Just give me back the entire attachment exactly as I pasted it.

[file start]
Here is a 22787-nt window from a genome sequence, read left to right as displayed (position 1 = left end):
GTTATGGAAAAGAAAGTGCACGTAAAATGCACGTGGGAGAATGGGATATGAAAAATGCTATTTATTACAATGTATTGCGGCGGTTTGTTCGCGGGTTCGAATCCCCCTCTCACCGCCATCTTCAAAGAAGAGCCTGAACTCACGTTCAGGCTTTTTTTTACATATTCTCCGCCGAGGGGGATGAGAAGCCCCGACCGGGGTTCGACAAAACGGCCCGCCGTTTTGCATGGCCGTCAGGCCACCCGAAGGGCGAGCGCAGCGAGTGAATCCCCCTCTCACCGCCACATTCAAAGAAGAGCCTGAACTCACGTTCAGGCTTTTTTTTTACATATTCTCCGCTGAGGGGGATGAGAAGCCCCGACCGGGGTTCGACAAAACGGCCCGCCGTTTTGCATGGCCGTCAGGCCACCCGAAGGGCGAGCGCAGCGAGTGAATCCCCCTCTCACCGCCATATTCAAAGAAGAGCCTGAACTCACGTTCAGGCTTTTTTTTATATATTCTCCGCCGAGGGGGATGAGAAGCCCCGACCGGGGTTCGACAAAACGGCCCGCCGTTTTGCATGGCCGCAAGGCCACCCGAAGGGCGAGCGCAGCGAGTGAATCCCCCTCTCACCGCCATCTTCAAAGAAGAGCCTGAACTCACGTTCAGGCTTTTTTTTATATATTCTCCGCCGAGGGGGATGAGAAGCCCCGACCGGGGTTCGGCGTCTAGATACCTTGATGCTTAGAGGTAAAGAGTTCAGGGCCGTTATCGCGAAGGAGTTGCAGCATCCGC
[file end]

Here is a 22787-nt window from a genome sequence, read left to right as displayed (position 1 = left end):
GTTATGGAAAAGAAAGTGCACGTAAAATGCACGTGGGAGAATGGGATATGAAAAATGCTATTTATTACAATGTATTGCGGCGGTTTGTTCGCGGGTTCGAATCCCCCTCTCACCGCCATCTTCAAAGAAGAGCCTGAACTCACGTTCAGGCTTTTTTTTACATATTCTCCGCCGAGGGGGATGAGAAGCCCCGACCGGGGTTCGACAAAACGGCCCGCCGTTTTGCATGGCCGTCAGGCCACCCGAAGGGCGAGCGCAGCGAGTGAATCCCCCTCTCACCGCCACATTCAAAGAAGAGCCTGAACTCACGTTCAGGCTTTTTTTTTACATATTCTCCGCTGAGGGGGATGAGAAGCCCCGACCGGGGTTCGACAAAACGGCCCGCCGTTTTGCATGGCCGTCAGGCCACCCGAAGGGCGAGCGCAGCGAGTGAATCCCCCTCTCACCGCCATATTCAAAGAAGAGCCTGAACTCACGTTCAGGCTTTTTTTTATATATTCTCCGCCGAGGGGGATGAGAAGCCCCGACCGGGGTTCGACAAAACGGCCCGCCGTTTTGCATGGCCGCAAGGCCACCCGAAGGGCGAGCGCAGCGAGTGAATCCCCCTCTCACCGCCATCTTCAAAGAAGAGCCTGAACTCACGTTCAGGCTTTTTTTTATATATTCTCCGCCGAGGGGGATGAGAAGCCCCGACCGGGGTTCGGCGTCTAGATACCTTGATGCTTAGAGGTAAAGAGTTCAGGGCCGTTATCGCGAAGGAGTTGCAGCATCCGC